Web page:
Infographic: Hoaxes That Fooled The World


The Internet is known as a venue where hoaxes proliferate. Even before the dawn of cyberspace, however, elaborate scams and deceptions were not unknown. Here’s a list of some of history’s best known hoaxes.

The Mechanical Turk

In the latter part of the 18th century, a life-sized doll made the rounds of imperial palaces throughout Europe. The doll was modeled in the form of a man dressed in a turban and robes, and posed in front of a cabinet whose surface was a chessboard. This so-called Mechanical Turk was an automaton that played chess, its creators maintained. More often than not, it beat its human opponents. Napoleon Bonaparte and Benjamin Franklin were among the many famous people played against it. This ingenious device, though, was actually a trick: A chess master sat inside the cabinet and controlled the Turk’s moves from within.

The Cardiff Giant

In the late 1860s, a man named George Hull got into a heated argument over whether or not Biblical accounts of the giants that once roamed the earth were actually true. To win this argument, he hired some men to carve the huge figure of a man out of a 10 foot block of gypsum, which he then had transported to his cousin’s farm in upstate New York and arranged to have buried.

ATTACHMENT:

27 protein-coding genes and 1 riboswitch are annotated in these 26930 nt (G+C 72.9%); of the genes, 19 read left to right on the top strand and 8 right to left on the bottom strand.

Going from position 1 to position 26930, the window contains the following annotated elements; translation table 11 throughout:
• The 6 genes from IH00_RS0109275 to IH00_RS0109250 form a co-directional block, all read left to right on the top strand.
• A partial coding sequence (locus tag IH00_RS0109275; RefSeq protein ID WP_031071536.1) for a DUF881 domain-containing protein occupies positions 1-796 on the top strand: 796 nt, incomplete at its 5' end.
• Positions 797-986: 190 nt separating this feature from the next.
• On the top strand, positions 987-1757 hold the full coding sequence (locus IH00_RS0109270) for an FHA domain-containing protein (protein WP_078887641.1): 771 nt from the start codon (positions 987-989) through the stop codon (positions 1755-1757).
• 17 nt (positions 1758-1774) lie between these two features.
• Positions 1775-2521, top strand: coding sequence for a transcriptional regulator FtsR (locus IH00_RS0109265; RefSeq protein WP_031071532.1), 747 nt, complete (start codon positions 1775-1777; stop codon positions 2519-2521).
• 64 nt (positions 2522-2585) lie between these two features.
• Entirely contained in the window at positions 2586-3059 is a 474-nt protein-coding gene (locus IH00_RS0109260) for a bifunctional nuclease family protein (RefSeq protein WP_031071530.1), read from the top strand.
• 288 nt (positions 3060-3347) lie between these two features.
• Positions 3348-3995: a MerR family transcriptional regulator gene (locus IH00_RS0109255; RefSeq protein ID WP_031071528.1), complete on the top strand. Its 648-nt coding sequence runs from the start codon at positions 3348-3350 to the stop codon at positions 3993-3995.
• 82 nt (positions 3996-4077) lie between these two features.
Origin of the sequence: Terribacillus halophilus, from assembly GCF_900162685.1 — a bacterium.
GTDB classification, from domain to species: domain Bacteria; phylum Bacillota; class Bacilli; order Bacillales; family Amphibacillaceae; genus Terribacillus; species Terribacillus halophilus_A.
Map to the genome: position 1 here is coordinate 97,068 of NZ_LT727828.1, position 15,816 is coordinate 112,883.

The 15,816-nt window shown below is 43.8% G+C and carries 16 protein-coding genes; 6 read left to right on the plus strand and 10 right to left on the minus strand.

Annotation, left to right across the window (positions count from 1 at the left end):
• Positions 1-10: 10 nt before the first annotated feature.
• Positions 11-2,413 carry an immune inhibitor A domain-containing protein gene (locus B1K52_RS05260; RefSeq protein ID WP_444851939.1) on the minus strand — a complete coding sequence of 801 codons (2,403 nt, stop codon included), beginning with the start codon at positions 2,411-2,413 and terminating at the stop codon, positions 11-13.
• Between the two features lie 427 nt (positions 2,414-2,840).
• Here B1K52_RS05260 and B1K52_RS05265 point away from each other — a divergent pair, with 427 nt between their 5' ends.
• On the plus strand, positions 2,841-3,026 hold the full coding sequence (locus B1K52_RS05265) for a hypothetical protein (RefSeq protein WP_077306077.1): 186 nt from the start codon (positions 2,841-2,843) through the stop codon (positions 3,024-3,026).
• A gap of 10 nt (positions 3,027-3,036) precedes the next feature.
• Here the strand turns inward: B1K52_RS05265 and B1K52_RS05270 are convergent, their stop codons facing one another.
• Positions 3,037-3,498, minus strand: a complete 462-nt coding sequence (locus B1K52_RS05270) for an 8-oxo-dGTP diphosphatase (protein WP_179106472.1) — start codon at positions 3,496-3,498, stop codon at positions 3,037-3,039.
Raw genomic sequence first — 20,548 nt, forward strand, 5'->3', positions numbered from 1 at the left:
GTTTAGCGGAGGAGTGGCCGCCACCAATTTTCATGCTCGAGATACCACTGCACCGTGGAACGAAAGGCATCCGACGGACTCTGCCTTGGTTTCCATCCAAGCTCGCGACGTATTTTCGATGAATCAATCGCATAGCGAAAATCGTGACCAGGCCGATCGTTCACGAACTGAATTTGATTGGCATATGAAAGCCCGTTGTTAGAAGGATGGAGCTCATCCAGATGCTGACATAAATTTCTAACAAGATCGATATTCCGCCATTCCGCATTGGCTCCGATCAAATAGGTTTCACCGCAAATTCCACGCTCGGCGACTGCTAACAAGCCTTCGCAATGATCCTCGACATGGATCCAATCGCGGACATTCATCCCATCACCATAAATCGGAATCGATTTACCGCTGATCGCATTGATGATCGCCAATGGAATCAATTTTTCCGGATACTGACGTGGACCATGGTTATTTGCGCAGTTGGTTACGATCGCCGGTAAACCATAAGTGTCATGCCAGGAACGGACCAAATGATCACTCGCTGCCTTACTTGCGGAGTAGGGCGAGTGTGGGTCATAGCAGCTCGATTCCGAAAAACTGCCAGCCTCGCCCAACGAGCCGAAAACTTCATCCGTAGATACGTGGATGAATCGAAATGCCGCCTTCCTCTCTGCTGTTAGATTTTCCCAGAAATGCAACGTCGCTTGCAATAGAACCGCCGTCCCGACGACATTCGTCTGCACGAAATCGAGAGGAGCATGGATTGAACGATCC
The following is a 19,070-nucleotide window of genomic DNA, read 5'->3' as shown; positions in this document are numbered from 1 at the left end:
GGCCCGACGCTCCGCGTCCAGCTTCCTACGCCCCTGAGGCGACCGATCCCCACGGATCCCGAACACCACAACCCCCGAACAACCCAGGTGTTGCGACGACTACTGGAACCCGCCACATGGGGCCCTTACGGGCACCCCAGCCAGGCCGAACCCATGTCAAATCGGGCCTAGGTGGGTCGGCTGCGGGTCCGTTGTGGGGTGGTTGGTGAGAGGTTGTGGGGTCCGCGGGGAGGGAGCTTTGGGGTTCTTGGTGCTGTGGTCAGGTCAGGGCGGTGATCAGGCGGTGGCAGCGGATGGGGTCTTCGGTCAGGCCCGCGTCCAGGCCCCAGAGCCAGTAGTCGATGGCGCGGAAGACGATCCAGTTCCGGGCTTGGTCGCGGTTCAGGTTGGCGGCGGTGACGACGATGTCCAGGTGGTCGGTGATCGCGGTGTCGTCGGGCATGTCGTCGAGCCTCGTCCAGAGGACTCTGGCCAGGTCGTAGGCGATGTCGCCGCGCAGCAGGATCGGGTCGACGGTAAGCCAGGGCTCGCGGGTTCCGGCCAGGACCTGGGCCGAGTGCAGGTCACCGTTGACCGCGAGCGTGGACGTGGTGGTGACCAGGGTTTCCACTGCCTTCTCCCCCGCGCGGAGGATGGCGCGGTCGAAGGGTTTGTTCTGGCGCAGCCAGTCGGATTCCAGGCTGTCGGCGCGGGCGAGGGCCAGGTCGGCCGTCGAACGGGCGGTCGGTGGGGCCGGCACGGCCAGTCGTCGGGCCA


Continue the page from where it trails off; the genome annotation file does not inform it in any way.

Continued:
Subsequently, Hull’s cousin hired some men to dig a well on his property. In the process, these men “discovered” the gypsum carving, which became known as the Cardiff Giant. Hull and his cousin took the Giant on tour and made a tidy sum from it before their deception was discovered. At the height of the Cardiff Giant’s fame, P.T. Barnum himself made an offer of $50,000 for the attraction.

The War of the Worlds

On October 30, 1938, Americans tuning in late to their regular radio newscast were horrified to discover that the Earth had been invaded by Martians. What they were hearing, in fact, was Orson Welles’ dramatization of the classic H.G. Wells’ science fiction novel, “The War of the Worlds.” Unfortunately, they’d missed the beginning of the program during which Welles explained to listeners what they were about to hear. Mass hysteria ensued resulting in thousands of calls to police stations, newspaper offices and radio stations.

Source: Best Psychology Degrees

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